BSN candidate Erica Apolinar explains how her dog Simba became a pet therapist for residents at the Hardee Manor Health Care Center.

Before graduating from South Florida State College’s Bachelor of Science Degree in Nursing (BSN) program, seniors complete capstone projects that demonstrate their ability to apply the knowledge they have acquired to real-life situations. On April 27, 13 BSN candidates presented their capstone projects to other nursing professionals during the Conference on Caring at the SFSC University Center. In each project, students identified a health-related need, explained the actions they took to address it, and documented the results.

BSN candidate Erica Apolinar, a self-professed animal lover, focused her capstone project on improving patient well-being through pet therapy  by observing how 19 elderly patients responded when she brought her Pomeranian dog Simba to Wauchula’s Hardee Manor Health Care Center. Patients who were withdrawn and uncommunicative became more relaxed when they interacted with Simba. “Sometimes, they talked to Simba when they wouldn’t talk to me,” Apolinar said. Though her project has ended, she and Simba continue to visit with patients.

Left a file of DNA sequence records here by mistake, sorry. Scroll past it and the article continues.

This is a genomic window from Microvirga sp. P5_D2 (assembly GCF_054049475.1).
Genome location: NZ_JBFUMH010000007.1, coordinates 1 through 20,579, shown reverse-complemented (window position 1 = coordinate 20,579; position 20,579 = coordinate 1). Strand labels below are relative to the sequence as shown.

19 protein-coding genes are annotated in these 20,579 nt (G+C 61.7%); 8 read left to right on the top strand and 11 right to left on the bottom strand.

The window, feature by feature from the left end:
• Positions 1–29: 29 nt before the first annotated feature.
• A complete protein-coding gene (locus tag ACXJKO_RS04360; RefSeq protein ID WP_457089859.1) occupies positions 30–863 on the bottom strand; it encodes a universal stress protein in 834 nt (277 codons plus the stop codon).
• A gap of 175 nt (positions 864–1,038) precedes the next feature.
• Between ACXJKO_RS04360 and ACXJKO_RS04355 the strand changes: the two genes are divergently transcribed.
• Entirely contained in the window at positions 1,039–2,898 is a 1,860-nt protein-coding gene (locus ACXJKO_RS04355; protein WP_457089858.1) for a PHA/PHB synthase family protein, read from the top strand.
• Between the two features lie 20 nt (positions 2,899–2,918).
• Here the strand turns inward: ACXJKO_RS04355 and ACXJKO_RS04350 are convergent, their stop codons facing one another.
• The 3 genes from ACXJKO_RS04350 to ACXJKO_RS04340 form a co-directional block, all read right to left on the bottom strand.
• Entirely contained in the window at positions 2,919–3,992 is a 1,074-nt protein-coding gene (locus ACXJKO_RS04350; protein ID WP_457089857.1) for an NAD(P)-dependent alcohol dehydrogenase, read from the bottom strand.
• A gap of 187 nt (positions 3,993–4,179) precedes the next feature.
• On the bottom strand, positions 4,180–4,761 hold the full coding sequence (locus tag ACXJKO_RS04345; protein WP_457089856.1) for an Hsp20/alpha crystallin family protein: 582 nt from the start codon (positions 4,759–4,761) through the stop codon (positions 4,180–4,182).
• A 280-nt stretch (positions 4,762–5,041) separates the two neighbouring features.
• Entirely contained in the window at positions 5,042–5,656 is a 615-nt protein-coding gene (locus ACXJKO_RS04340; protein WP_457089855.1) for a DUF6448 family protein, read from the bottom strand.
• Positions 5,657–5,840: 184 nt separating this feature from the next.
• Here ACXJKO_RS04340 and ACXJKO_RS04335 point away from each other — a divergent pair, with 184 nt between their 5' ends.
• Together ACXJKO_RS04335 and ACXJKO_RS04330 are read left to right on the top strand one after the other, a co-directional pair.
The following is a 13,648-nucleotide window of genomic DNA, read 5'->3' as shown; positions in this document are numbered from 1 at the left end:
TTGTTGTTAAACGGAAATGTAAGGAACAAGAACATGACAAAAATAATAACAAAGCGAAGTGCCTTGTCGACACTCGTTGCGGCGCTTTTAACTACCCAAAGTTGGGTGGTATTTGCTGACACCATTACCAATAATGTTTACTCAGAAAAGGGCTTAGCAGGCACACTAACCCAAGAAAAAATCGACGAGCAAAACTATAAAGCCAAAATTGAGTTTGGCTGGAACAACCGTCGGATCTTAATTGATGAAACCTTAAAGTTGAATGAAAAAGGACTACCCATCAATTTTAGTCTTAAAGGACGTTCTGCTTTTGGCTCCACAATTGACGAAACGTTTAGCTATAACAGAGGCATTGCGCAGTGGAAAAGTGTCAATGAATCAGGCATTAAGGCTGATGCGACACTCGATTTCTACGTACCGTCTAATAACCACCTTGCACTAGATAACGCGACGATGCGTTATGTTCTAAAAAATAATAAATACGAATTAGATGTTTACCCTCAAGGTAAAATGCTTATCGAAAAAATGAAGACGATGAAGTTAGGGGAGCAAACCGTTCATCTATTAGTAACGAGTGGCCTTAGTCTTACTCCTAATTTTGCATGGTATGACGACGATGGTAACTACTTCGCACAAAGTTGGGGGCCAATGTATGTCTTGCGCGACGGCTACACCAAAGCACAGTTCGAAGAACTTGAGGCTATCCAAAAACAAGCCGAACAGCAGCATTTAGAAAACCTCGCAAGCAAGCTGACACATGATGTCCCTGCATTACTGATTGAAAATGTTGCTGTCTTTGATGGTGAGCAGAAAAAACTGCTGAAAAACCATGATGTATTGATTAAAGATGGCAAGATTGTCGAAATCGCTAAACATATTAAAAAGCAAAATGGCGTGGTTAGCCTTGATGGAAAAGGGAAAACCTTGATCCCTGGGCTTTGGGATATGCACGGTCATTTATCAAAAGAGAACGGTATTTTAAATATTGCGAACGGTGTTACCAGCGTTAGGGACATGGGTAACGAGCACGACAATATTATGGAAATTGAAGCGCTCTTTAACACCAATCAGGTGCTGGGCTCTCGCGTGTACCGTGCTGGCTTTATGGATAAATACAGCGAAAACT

Kosha Nicholson-Kirlew sought avenues for educating African Americans about diabetes.

BSN candidate Kosha Nicholson-Kirlew explored avenues for educating African Americans about recognizing the signs of diabetes and the local health care services available to diabetics.

Nicholson-Kirlew’s research found that while 4.9 million African Americans have the disease, many in Highlands County were not being diagnosed until they ended up in emergency rooms. They were also largely unaware that they could receive education and care through the Highlands County Health Department and other support groups. She advocated for bringing education to this community by forming partnerships with health care professionals and churches.

Other capstone project topics ranged from establishing the value of a 24-hour pharmacy, recognizing the health issues that are caused by poor hydration in older adults, improving health care through local projects and policy initiatives, and educating parents about preventing obesity in their children.

BSN candidates outlined their findings on display boards. BSN instructors evaluated their oral presentation, creativity, and academic references.

SFSC’s BSN Class of 2017 will graduate at spring Commencement on Thursday, May 4, in the Alan Jay Wildstein Center for the Performing Arts, Highlands Campus.